4 Finally, we enable the same Spring Session functionality we declared in the client XML configuration by registering an instance of GemFireHttpSessionConfiguration, except we set the session expiration timeout to 30 seconds. We explain what this means later.

The Apache Geode Server gets bootstrapped with the following:

@Configuration (1)
@ImportResource("META-INF/spring/session-server.xml") (2)
public class GemFireServer {

	public static void main(String[] args) {
		new AnnotationConfigApplicationContext(GemFireServer.class).registerShutdownHook();
Rather than defining a simple Java class with a main method, you might consider using Spring Boot instead.
1 The @Configuration annotation designates this Java class as a source of Spring configuration meta-data using 7.9. Annotation-based container configuration[Spring’s annotation configuration support].
2 Primarily, the configuration comes from the META-INF/spring/session-server.xml file.

3. XML Servlet Container Initialization

Our Spring XML Configuration created a Spring bean named springSessionRepositoryFilter that implements javax.servlet.Filter interface. The springSessionRepositoryFilter bean is responsible for replacing the javax.servlet.http.HttpSession with a custom implementation that is provided by Spring Session and Apache Geode.

In order for our Filter to do its magic, we need to instruct Spring to load our session-client.xml configuration file.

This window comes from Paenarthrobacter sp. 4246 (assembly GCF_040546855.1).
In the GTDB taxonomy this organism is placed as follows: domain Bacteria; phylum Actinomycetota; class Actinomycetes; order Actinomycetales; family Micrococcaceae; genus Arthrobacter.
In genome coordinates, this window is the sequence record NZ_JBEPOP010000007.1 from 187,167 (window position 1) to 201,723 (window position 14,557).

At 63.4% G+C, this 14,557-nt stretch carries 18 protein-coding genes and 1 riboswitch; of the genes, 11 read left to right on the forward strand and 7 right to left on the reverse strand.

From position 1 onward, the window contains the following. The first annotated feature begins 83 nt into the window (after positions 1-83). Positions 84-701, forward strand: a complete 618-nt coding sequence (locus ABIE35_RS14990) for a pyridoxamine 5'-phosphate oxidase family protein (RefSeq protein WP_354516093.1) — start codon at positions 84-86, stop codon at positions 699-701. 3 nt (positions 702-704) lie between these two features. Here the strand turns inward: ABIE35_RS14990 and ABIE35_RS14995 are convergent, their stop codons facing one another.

We do this with the following configuration:


The ContextLoaderListener reads the contextConfigLocation context parameter value and picks up our session-client.xml configuration file.

Finally, we need to ensure that our Servlet container (i.e. Tomcat) uses our springSessionRepositoryFilter for every request.

The following snippet performs this last step for us:


The DelegatingFilterProxy will look up a bean by the name of springSessionRepositoryFilter and cast it to a Filter. For every HTTP request, the DelegatingFilterProxy is invoked, which delegates to the springSessionRepositoryFilter.

4. HttpSession with Apache Geode (Client/Server) using XML Sample Application

4.1. Running the httpsession-gemfire-clientserver-xml Sample Application

You can run the sample by obtaining the source code and invoking the following commands.

First, you need to run the server using:

$ ./gradlew :spring-session-sample-javaconfig-gemfire-clientserver:run

Now, in a separate terminal, you can run the client using:

$ ./gradlew :spring-session-sample-javaconfig-gemfire-clientserver:tomcatRun

You should now be able to access the application at http://localhost:8080/.

In this sample, the Web application is the Apache Geode cache client and the server is a standalone, separate JVM process.

4.2. Exploring the httpsession-gemfire-clientserver-xml Sample Application

Try using the application. Fill out the form with the following information:

  • Attribute Name: username

  • Attribute Value: john

Now click the Set Attribute button. You should now see the values displayed in the table.

4.3. How does it work?

We interact with the standard HttpSession in the SessionServlet shown below:

public class SessionServlet extends HttpServlet {

	private static final long serialVersionUID = 2878267318695777395L;

	protected void doPost(HttpServletRequest request, HttpServletResponse response)
			throws ServletException, IOException {

		String attributeName = request.getParameter("attributeName");
		String attributeValue = request.getParameter("attributeValue");

		request.getSession().setAttribute(attributeName, attributeValue);
		response.sendRedirect(request.getContextPath() + "/");

Instead of using Tomcat’s HttpSession, we are actually persisting the Session in Apache Geode.

Spring Session creates a cookie named SESSION in your browser that contains the id of your Session. Go ahead and view the cookies (click for help with Chrome or Firefox).